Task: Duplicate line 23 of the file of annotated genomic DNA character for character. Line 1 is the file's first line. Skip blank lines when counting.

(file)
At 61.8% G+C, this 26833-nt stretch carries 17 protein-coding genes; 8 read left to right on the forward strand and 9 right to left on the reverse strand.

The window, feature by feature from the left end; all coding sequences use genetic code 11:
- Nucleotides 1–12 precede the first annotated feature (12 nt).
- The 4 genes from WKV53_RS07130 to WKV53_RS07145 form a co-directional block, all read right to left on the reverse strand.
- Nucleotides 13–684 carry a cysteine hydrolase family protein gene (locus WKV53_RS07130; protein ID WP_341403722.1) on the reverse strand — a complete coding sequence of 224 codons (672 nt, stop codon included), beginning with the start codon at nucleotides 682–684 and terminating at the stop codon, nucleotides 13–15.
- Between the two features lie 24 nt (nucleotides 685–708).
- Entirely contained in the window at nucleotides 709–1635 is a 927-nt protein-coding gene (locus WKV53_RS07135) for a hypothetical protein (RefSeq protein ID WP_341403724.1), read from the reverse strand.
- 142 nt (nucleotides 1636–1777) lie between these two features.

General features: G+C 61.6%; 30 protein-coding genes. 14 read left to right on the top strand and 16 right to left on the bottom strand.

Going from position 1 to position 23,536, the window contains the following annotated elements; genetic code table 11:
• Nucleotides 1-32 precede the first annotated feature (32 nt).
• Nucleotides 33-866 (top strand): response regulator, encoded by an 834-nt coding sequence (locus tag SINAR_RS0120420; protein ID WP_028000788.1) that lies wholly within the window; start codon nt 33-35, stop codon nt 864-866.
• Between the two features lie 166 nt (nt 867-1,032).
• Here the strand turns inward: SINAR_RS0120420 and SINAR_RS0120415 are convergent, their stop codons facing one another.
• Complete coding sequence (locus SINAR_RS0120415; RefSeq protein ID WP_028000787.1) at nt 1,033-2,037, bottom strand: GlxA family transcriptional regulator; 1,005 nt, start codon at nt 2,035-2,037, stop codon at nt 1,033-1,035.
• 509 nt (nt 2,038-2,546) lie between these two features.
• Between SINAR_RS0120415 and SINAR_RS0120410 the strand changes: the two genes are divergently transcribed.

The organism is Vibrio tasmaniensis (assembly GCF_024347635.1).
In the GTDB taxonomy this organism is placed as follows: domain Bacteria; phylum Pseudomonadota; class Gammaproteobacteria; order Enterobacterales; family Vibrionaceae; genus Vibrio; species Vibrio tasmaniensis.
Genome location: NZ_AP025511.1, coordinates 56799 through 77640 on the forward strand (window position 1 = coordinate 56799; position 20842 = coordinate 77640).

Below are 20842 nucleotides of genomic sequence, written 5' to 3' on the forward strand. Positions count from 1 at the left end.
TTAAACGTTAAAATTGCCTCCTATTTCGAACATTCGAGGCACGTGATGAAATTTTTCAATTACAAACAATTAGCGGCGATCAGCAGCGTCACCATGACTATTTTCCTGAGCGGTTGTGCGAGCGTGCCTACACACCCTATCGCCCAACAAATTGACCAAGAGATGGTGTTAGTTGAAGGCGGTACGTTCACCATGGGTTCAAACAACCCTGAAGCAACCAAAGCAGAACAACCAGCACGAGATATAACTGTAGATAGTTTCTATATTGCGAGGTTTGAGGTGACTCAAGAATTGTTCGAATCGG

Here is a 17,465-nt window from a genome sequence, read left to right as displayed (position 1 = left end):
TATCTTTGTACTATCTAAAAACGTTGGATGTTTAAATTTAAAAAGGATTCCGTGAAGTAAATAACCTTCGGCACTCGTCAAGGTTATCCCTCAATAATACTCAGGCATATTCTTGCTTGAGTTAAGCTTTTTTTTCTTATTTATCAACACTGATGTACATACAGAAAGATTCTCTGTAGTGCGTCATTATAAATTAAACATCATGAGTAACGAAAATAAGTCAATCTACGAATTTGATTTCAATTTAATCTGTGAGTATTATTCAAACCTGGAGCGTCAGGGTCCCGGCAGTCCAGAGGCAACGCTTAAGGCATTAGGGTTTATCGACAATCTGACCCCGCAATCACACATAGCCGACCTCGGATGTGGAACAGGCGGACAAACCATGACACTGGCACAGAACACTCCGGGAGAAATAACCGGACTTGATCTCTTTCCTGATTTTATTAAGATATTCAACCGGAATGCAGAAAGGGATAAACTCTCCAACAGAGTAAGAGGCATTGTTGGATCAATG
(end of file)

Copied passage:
Here is a 17,465-nt window from a genome sequence, read left to right as displayed (position 1 = left end):